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The death and rape of Uyinene Mrwetyana, a University of Cape Town (UCT) student, was one of many events that sparked outrage and large-scale protest over gender-based violence across South Africa this past week. Stellenbosch University (SU) played host to two student protests.

On Friday 6 September at 10:00, hundreds of students dressed in black filled the Rooiplein stairs, to react to, amongst other things, “SU’s lack of reaction to 2-6 September’s events by the management structure of SU,” according to a memorandum compiled by protesting students. This comes after SU announced on Tuesday that they will not suspend academic activity. UCT and the University of Pretoria (UP) suspended academic activity from 4-6 September and the University of the Free State (UFS) on 6 September.

“As there are test series at SU this week, the SU Rectorate and deans cannot impose on everyone to postpone assessments and other scheduled academic activities. For that reason, there will not be a general shutdown, and we request organisers to respect individuals’ rights and SU’s academic
commitments,” Prof Arnold Schoonwinkel, Vice-Rector (Learning and Teaching), said in an email sent to all students.

Schoonwinkel mentioned in the email that “a silent observance” for “all members of the SU management and staff” was planned for 12:45 on Friday, but this instead turned into an opportunity for students to voice their concerns with gender-based violence and Rape Culture.

The crowd moved from the Rooiplein down Victoria street to protest in front of ADMIN B, chanting “why aren’t you here, f**k your rape culture”.

Prof Wim de Villiers, Rector & Vice-Chancellor of SU was not present at the protest. According to a press release (PR) he issued to all students, “he is currently travelling on university business”.

“Let me be clear about this: Gender-based violence is a form of civil war. We are a society at war with ourselves and we are killing off and injuring our own. [The solution] probably foremost lies in the hearts and minds of us as ordinary citizens,” De Villiers wrote.

Prof Eugene Cloete, Vice-Rector of Research, Innovation and Postgraduate Studies and acting Vice-Chancellor, then took the floor. Cloete initially started his speech by reading the press release that De Villiers sent out earlier that morning. “I am speaking on behalf of the rectorate and the management as a whole and we are gathered here in unity and solidarity against gender based violence. Enough is indeed enough,” Cloete said.

Halfway through the speech, Cloete was met with unsatisfied students saying that they “have read the email” and “they didn’t come here for him to recite an email”. Cloete responded by saying that “they [SU Management] are committed to solving this problem and they need students’ insight and each other to solve the problem”.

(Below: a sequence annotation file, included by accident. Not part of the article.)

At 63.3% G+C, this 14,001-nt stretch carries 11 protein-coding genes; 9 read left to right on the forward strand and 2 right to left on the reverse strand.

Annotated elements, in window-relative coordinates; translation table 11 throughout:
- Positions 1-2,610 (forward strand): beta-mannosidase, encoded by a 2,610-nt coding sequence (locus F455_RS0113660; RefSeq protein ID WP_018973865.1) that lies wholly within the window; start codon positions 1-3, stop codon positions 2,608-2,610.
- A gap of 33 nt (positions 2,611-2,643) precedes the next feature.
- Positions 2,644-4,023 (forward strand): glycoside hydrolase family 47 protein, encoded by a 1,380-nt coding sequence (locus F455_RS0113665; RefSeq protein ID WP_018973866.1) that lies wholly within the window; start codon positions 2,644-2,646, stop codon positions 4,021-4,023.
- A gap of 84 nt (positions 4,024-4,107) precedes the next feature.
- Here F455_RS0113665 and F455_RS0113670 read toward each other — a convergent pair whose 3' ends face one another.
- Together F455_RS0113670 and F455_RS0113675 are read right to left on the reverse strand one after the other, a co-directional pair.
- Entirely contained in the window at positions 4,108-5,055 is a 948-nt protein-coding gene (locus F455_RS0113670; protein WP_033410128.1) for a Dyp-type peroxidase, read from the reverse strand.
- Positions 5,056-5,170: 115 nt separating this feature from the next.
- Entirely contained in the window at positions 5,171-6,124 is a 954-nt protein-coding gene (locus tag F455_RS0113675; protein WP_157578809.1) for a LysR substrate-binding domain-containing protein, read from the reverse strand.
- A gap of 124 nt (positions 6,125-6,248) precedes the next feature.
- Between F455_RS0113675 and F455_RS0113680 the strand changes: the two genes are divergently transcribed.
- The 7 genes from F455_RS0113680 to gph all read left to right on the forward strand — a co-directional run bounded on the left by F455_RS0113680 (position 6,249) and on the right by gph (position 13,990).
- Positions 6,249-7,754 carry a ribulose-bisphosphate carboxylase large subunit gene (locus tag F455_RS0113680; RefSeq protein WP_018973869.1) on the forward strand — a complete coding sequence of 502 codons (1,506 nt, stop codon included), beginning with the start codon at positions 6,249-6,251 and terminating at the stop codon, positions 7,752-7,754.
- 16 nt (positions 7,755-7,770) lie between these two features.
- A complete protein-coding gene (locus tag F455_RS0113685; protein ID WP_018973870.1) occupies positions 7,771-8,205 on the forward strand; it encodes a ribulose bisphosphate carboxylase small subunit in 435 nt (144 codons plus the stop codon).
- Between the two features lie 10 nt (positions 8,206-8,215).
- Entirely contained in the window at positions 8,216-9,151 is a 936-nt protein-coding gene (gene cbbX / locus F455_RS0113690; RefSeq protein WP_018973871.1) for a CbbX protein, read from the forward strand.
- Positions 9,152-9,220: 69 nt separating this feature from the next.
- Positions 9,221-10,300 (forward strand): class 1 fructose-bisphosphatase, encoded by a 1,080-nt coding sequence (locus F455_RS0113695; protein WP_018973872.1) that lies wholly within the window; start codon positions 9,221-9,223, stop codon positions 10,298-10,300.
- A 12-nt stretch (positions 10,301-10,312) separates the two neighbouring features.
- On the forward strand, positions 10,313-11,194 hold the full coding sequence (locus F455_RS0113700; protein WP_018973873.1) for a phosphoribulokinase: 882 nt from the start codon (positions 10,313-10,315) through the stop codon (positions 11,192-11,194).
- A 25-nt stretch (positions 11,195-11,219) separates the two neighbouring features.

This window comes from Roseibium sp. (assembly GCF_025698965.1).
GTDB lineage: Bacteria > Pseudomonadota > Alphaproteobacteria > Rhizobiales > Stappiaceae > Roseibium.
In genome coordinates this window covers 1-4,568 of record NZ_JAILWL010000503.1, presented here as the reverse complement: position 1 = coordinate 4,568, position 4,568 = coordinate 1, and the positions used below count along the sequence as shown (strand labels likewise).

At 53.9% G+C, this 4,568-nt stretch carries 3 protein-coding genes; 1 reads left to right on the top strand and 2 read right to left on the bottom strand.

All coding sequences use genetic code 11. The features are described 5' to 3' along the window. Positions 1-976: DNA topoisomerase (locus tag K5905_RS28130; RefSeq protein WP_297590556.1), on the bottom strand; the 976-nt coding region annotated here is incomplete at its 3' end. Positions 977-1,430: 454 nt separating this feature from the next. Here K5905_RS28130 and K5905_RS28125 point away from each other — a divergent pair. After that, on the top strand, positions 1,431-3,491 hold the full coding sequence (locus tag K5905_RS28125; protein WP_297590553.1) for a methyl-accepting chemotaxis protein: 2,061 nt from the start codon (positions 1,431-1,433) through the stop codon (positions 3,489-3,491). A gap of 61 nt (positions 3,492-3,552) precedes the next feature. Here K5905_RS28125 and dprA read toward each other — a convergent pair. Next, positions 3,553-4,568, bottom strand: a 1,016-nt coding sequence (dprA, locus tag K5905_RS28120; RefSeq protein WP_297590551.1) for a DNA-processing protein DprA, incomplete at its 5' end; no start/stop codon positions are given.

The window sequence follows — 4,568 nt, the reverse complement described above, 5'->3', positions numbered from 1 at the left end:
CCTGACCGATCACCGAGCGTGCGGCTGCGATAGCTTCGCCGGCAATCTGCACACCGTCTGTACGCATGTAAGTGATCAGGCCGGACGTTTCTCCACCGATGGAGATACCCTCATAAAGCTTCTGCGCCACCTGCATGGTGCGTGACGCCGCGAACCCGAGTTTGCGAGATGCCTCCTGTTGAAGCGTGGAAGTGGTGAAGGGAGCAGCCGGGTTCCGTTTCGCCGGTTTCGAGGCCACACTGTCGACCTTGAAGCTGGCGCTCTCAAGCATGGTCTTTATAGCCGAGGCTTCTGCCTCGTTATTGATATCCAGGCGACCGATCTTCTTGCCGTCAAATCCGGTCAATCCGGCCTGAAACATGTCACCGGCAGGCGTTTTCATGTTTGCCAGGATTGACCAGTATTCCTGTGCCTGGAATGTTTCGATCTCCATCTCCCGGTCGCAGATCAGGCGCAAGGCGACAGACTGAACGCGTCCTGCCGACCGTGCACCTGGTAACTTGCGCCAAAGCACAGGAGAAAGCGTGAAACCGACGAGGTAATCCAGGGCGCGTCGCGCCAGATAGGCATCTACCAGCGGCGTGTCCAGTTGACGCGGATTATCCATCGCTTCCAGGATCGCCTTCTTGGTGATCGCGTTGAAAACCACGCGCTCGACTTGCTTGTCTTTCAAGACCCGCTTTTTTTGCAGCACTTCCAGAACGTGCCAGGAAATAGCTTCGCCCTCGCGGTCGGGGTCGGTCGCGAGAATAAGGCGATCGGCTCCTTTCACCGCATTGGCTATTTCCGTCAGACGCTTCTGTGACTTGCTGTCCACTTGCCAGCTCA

“This is why I am creating this platform right now, so we can constructively build on a better university for everyone,” said Cloete. Cloete then gave members of the rectorate an opportunity to introduce themselves and their

The floor was opened by Dr Choice Makheta, Senior Director at Student Affairs. “Over the next five days, there will be a book where you can share messages and express yourself and that will be what we take forward for ourselves. Remember, we are resolving issues together, and how we handle this afternoon will determine the spirit of whether we really want to go
forward,” Makheta said.

Dr Stan du Plessis, SU Chief Operating Officer, also spoke and said that he pledges to make the campus safer.
“Our ultimate idea is that you are able to study in a safe environment and you are not currently experiencing it to that degree and that is what we are trying to fix,” said du Plessis.

A six-page memorandum compiled by protesters demands, amongst other things, more transparency and improved communication between SU management, the Equality Unit and students, more counsellors for students, information regarding sexual offence investigations, issues regarding male residences, an increase of Campus Security visibility and a toll-free number for Campus Security, compulsory gender awareness classes for newcomers at SU, the establishing of “safe spaces” at female residences, better lighting on campus, live-streamed rectorate meetings and awareness campaigns for gender-based violence against transsexual individuals.

The final memorandum was shared on a newly created Facebook group, Anti-GBV Movement SU, and will be presented to SU management on Monday at 13:00. Cloete signed a framework of the document and pledged that “they understand that the document they have signed is only a framework and will respond to the final document on Monday at 17:00 if they receive the document on Monday at 12:00”.

Prof Eugene Cloete, Acting Vice-Chancellor signing the memorandum in the Neelsie.
Source: Carla Visagie

Another protest was held on Thursday evening by the South African Students’ Congress (SASCO) Stellenbosch in order to “reclaim the night” for women who were sexually assaulted. “We came in the name of Uyinene, gender-based violence and in the name of breaking the silence at SU,” one of the coordinators of the event said.

Protestors went to Campus Security where Pieter Kloppers addressed the crowd, following which they then went to various men’s residences saying they “perpetuate rape culture”. Gareth Cornelissen, Deputy Director: Centre for Student Communities, promised to address the crowd the following day at 13:00, but didn’t show up at the Centre for Student Communities.

“We are not going to be violent, we are going to be peaceful in our protests, but SU needs to know that we are protesting. We have no option but to protest,” an organiser of the protest on Thursday evening said.

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